Self Driving Cars and AI

Original article was published on Artificial Intelligence on Medium


A couple years ago, I took an online self-driving car morality quiz. It was a quiz that asked several ethical questions about self-driving cars that manufacturers may have to ask while developing the car’s AI. For example, if there’s a pedestrian that walks in front of the car, should the car swerve to avoid them, knowing that it will crash into a building or telephone pole to avoid the pedestrian? I eventually came to the conclusion through that quiz that self driving cars should maximize the safety of those outside the vehicle, because while the passengers of a self driving car may have airbags, seat-belts, and a host of safety features built into their car, pedestrians do not. Furthermore, I would nowadays argue that the risk of a self-driving car should be placed more onto those who choose to ride in those self-driving cars than those who haven’t. Back then, I thought I’d pretty much figured out the morality self-driving cars, and any self-driving or autonomous vehicle (after all, these same questions could and should be asked about self-driving bikes or scooters.) In reality there’s so much more we have to ask ourselves about AI as a whole and the rippling effects autonomous vehicles pose to humans, questions even more important than even the immanent safety concerns of those directly involved in the use of an autonomous vehicle.

None of this is to say that safety concerns aren’t really, really important to discuss, after all as carsurance reports, “there are 9.1 self-driving car accidents per million miles driven, while the same rate is 4.1 crashes per million miles for regular vehicles,” (Vardham, carsurance) which is a pretty serious problem. Safety concerns need to be at the forefront of autonomous vehicles, but we know they will get better as technology improves and innovation progresses. Statistics tell us that not only is the autonomous vehicle industry growing by 16% globally each year, but that Waymo, one of the biggest autonomous vehicle manufacturers, has made rapid progress, only requiring human test drivers to take control of the self-driving cars an average of once every 11,018 miles in 2018, twice the distance from 2017. (Vardham, carsurance) Because we already know passenger, driver and pedestrian safety will one day no longer be a problem, the biggest problems come from what we don’t know will be fixed, don’t know how to fix, and even don’t understand altogether.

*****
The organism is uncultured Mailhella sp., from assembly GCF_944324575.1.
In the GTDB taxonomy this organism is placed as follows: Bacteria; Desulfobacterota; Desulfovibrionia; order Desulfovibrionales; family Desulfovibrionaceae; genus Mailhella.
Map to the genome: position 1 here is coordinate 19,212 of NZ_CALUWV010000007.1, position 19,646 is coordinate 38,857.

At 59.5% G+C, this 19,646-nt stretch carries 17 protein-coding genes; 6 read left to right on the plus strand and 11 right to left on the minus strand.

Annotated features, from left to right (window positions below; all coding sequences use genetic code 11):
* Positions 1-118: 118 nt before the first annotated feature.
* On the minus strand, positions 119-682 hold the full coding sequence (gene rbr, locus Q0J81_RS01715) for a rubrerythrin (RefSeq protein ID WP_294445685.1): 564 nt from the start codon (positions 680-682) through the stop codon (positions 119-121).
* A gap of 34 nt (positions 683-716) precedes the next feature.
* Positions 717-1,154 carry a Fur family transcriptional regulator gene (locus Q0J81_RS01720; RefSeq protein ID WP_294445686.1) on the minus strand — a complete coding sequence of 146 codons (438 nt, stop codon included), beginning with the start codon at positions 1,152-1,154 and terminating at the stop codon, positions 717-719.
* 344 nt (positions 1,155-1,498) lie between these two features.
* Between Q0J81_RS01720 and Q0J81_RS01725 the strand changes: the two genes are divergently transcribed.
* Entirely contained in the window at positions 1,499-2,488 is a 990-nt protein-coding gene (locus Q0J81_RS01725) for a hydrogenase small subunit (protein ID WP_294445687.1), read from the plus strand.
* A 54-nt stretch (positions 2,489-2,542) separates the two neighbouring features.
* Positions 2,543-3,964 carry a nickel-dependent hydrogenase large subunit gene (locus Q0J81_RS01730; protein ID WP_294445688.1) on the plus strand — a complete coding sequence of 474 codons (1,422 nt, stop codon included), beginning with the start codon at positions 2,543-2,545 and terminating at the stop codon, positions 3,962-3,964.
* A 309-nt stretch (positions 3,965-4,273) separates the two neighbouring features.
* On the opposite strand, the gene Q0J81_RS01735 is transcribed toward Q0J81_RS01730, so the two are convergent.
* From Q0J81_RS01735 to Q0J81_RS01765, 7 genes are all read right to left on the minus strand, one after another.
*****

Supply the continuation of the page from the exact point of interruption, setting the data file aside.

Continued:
Firstly, I’d like to share one of the more obvious questions that relate directly to autonomous vehicles, what defines an autonomous vehicle? The question may seem easy to answer, but when it gets to specifics, there’s no real definitive answer. One of my own first thoughts would be “well, any car that uses artificial intelligence (AI) to drive itself is autonomous.” But there’s several different kinds of AI, and if we let any program drive the car then safety will be blown entirely out the window. It’s also important to ask and answer because if a self-driving car were to crash, who do we place the blame on? If I’m the passenger to a self-driving car, is it my fault the car crashed, or is it the manufacturer’s fault? Now it becomes important to define at what point an AI transforms a vehicle into an autonomous vehicle. Many new cars today have a cruise mode, where the car can automatically accelerate to keep the same speed you were driving at, and in some more advanced cars, steer in a straight line or even follow road lines. This is mostly a convenience feature for those driving long road trips on open highways, as drivers will be able to save themselves the strain of keeping the gas pedal held down just enough to keep the car moving at the speed limit. But if we consider any program that can perform any task related to driving as an AI that turns a vehicle into an autonomous vehicle, then I could turn cruise control on, not pay attention to the road, and if I crash, blame the car manufacturer for having a faulty self-driving car. So what level of AI should we use as the standard of autonomous vehicles?